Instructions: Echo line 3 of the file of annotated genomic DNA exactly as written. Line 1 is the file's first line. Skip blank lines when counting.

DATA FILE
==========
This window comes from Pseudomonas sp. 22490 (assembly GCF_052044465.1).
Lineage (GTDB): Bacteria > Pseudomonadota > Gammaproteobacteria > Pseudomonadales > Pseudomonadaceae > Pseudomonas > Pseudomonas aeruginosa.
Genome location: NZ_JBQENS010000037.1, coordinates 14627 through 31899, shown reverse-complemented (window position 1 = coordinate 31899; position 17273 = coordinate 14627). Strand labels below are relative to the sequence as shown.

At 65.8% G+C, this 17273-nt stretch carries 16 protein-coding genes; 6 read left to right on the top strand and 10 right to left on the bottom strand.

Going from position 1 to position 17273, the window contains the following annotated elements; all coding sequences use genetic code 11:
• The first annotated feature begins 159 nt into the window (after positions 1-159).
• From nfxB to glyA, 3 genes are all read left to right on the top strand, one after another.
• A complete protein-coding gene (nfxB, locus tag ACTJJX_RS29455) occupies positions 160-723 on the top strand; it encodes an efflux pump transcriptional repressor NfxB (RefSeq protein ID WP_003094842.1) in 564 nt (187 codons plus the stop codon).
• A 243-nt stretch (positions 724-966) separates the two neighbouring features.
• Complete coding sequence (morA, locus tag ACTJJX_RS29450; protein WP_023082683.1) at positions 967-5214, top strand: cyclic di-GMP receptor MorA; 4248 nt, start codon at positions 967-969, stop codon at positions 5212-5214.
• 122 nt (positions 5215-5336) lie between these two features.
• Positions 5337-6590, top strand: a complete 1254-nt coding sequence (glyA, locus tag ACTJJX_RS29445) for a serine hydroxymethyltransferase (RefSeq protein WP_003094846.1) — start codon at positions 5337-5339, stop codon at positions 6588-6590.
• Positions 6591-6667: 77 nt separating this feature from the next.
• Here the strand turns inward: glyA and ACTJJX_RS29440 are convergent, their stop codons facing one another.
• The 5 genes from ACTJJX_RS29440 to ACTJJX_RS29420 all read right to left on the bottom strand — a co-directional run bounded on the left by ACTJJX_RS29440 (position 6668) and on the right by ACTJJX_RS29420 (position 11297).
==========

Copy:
Genome location: NZ_JBQENS010000037.1, coordinates 14627 through 31899, shown reverse-complemented (window position 1 = coordinate 31899; position 17273 = coordinate 14627). Strand labels below are relative to the sequence as shown.